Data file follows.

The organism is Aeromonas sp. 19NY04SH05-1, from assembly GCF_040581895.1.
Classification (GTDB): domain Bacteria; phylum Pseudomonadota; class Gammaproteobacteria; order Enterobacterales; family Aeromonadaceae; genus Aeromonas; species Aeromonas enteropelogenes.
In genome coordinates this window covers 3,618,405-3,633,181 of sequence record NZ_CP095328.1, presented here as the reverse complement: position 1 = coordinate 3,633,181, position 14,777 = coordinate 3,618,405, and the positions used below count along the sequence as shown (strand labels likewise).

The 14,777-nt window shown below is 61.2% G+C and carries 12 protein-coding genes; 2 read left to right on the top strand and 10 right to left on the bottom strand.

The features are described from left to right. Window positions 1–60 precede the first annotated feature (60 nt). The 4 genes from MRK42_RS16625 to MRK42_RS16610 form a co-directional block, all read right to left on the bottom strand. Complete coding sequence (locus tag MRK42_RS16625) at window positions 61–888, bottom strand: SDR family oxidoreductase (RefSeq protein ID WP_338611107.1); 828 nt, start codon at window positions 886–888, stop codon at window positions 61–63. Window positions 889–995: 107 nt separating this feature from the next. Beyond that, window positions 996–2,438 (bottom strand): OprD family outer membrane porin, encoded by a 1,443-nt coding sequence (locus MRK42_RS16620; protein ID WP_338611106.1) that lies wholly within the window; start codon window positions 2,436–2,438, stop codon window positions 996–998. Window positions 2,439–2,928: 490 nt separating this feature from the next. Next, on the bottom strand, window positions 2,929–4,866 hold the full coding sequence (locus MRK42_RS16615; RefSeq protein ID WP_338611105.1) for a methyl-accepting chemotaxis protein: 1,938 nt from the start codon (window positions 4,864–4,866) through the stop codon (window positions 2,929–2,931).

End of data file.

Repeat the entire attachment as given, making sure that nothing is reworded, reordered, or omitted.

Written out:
The organism is Aeromonas sp. 19NY04SH05-1, from assembly GCF_040581895.1.
Classification (GTDB): domain Bacteria; phylum Pseudomonadota; class Gammaproteobacteria; order Enterobacterales; family Aeromonadaceae; genus Aeromonas; species Aeromonas enteropelogenes.
In genome coordinates this window covers 3,618,405-3,633,181 of sequence record NZ_CP095328.1, presented here as the reverse complement: position 1 = coordinate 3,633,181, position 14,777 = coordinate 3,618,405, and the positions used below count along the sequence as shown (strand labels likewise).

The 14,777-nt window shown below is 61.2% G+C and carries 12 protein-coding genes; 2 read left to right on the top strand and 10 right to left on the bottom strand.

The features are described from left to right. Window positions 1–60 precede the first annotated feature (60 nt). The 4 genes from MRK42_RS16625 to MRK42_RS16610 form a co-directional block, all read right to left on the bottom strand. Complete coding sequence (locus tag MRK42_RS16625) at window positions 61–888, bottom strand: SDR family oxidoreductase (RefSeq protein ID WP_338611107.1); 828 nt, start codon at window positions 886–888, stop codon at window positions 61–63. Window positions 889–995: 107 nt separating this feature from the next. Beyond that, window positions 996–2,438 (bottom strand): OprD family outer membrane porin, encoded by a 1,443-nt coding sequence (locus MRK42_RS16620; protein ID WP_338611106.1) that lies wholly within the window; start codon window positions 2,436–2,438, stop codon window positions 996–998. Window positions 2,439–2,928: 490 nt separating this feature from the next. Next, on the bottom strand, window positions 2,929–4,866 hold the full coding sequence (locus MRK42_RS16615; RefSeq protein ID WP_338611105.1) for a methyl-accepting chemotaxis protein: 1,938 nt from the start codon (window positions 4,864–4,866) through the stop codon (window positions 2,929–2,931).